Director: Wes Ball
Actors: Dylan O’Brien, Kaya Scodelario, Will Poulter, Thomas Brodie-Sangster
Writers: Noah Oppenheim, Grant Pierce Myers, T.S. Nowlin (screenplay), James Dashner (novel)
Runtime: 113 min
Film adaptations of popular young adult novels have been bombarding our cinemas as of late. These films often have a dystopian setting and feature brave and attractive young people fighting for their rights and freedom in a world ruled by evil adults. The latest film in this genre is The Maze Runner (2014) by director Wes Ball. After reading – and not particularly enjoying – the book by James Dashner, I did not have high hopes for the movie version. However, the film benefits from the removal of many of the more horrific elements that are to be found in the book, and presents a solidly entertaining and exciting addition to the world of YA dystopian film.
When Thomas (Dylan O’Brien) wakes up in an ascending elevator with his memories wiped completely clean, he cannot even begin to imagine what lies in store for him. Thomas emerges into a world of teenage boys who have all been placed into “The Glade” with no idea of who they are, why they are there, or what they are supposed to do next. The boys have created a working society, and most devote their time to the tasks of everyday survival, such as gardening, cooking, and caring for the animals that are present. The elite members, however, spend each day running the giant maze that surrounds the Glade, searching for a way out while trying to avoid the horrific monsters known as “The Grievers.” Although the boys have settled into a routine over the past three years, all that is changed when Thomas arrives and the world to which they have grown accustomed begins to alter irreversibly.
One of the greatest differences that I noticed between the book and film versions of The Maze Runner was the overall attitude of the boys trapped in the Glade. In the film, the boys show many moments of friendliness and kindness, making it easy for an audience to hope for their survival and escape. The increased sense of camaraderie found within the boys in the film version certainly results in a gentler work, but this alteration may be necessary for a medium where an audience makes quicker judgements based on what they see first hand. In terms of acting, all of the young actors played their parts with eager competence, with standouts including Thomas Brodie-Sangster as the approachable Newt and Will Poulter as the less kindly Gally.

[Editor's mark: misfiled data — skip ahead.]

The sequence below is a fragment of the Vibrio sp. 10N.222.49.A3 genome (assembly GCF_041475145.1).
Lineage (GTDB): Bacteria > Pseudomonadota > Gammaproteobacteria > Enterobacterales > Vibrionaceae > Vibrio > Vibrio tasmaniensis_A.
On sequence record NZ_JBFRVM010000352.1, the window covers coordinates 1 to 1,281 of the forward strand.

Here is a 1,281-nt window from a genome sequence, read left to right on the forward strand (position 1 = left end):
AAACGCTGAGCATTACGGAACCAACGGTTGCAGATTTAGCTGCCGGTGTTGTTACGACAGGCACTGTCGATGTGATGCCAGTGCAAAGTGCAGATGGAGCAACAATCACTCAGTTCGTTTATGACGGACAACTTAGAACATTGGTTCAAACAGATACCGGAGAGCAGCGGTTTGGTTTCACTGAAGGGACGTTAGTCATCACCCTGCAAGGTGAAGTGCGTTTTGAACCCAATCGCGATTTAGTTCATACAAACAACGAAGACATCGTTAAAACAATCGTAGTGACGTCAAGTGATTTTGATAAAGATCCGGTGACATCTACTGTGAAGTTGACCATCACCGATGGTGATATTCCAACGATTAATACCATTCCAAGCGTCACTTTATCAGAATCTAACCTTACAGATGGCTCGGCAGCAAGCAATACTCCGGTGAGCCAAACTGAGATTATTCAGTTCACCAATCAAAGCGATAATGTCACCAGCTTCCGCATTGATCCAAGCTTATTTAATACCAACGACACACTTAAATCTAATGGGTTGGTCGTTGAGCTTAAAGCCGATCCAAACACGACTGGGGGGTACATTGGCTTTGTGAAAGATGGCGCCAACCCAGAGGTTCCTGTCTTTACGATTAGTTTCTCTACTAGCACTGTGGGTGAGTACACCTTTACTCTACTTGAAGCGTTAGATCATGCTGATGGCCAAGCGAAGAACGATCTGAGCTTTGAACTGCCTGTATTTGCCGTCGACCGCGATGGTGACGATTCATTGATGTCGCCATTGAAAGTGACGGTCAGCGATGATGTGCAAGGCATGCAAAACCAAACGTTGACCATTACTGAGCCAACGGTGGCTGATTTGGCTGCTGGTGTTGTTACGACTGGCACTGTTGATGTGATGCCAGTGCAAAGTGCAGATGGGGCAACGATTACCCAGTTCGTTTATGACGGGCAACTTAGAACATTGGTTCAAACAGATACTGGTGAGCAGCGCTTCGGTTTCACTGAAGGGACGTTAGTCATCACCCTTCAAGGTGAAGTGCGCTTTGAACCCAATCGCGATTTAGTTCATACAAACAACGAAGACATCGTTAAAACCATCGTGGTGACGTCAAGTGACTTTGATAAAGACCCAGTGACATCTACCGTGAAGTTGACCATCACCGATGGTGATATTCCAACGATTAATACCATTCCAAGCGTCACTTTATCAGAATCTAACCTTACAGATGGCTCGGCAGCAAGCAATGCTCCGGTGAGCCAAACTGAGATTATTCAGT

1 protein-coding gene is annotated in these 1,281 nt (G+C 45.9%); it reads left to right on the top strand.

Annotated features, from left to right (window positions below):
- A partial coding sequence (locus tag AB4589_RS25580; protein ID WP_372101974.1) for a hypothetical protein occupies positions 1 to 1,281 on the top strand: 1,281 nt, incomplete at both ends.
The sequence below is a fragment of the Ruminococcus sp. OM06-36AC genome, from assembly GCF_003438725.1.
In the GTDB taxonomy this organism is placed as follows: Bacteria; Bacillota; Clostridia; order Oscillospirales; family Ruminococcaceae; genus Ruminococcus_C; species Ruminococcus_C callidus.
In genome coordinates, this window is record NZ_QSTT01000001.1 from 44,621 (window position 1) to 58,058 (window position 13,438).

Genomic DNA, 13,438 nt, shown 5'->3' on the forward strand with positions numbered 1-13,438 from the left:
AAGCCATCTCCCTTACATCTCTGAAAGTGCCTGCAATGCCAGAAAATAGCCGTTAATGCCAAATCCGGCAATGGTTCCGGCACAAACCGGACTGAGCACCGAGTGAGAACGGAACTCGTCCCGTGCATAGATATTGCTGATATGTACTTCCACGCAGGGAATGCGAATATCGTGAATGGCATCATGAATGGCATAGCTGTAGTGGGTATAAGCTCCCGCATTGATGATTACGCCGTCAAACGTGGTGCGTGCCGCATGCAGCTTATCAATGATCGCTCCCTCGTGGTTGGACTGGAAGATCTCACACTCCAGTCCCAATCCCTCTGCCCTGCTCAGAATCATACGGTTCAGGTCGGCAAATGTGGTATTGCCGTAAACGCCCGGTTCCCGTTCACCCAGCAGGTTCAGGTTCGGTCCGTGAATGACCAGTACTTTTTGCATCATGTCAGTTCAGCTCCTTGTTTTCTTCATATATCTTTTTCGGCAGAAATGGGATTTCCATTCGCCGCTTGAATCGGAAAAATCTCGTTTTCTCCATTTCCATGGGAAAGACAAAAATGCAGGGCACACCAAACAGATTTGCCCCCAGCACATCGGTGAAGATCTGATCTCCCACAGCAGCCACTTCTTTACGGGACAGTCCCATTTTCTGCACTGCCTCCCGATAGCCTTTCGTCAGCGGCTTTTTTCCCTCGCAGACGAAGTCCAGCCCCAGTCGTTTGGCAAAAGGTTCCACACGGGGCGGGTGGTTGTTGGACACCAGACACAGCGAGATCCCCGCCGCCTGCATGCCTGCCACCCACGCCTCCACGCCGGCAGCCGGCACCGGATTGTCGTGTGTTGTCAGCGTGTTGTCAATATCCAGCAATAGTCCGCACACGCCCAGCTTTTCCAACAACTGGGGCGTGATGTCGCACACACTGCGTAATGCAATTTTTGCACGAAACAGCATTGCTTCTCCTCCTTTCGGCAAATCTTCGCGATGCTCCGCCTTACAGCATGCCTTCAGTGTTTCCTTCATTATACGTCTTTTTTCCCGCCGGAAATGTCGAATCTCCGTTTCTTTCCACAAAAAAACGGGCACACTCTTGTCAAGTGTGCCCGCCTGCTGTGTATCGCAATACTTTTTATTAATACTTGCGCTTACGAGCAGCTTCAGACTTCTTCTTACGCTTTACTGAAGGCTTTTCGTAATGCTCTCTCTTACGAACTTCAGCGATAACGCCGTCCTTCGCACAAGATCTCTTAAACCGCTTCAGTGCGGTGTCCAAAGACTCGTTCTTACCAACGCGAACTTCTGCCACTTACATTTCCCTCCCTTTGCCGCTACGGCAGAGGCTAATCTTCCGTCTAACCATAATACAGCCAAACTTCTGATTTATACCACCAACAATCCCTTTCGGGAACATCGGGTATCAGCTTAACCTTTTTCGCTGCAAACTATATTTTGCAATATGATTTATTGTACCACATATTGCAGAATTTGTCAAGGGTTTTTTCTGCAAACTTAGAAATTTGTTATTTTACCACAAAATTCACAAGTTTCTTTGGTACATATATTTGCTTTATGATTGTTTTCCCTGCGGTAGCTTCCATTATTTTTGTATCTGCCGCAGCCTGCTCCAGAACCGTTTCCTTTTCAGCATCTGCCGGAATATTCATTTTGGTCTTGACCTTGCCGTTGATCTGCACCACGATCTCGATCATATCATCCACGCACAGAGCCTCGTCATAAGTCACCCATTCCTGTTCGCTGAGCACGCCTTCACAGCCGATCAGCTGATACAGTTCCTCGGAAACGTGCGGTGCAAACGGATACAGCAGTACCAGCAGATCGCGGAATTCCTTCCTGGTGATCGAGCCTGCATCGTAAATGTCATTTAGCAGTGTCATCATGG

This film is shot with a frantic and frenetic energy that reflects the emotions and actions of its protagonists. Director Ball makes effective use of lighting, keeping his monstrous “grievers” predominantly in the dark and capitalizing on the boys’ – audience’s – fear of the unknown. The settings in the work also bear mention, as the scenes set in the stark buildings of civilization offer effective contrast to those filmed in the lush forests of the Glade. This filming technique forces one to consider which setting is actually preferable, and asks one of the more poignant questions presented by this film that may be aimed at kids but holds some appeal for thinking adults as well.
Although I often become frustrated by unnecessary book adaptations, I believe that The Maze Runner works well as a film. The characters are likeable and sympathetic, revealing a few particularly strong young actors, and the story remains fresh and thought provoking even as it calls to mind other young adult dystopian works. As the novel upon which this film is based is only the first in a trilogy, the story is incomplete and clearly sets up for a sequel. It will be up to audiences, and subsequently, film studios, to determine whether or not viewers will be shown what happens next, or if they will have to read it for themselves.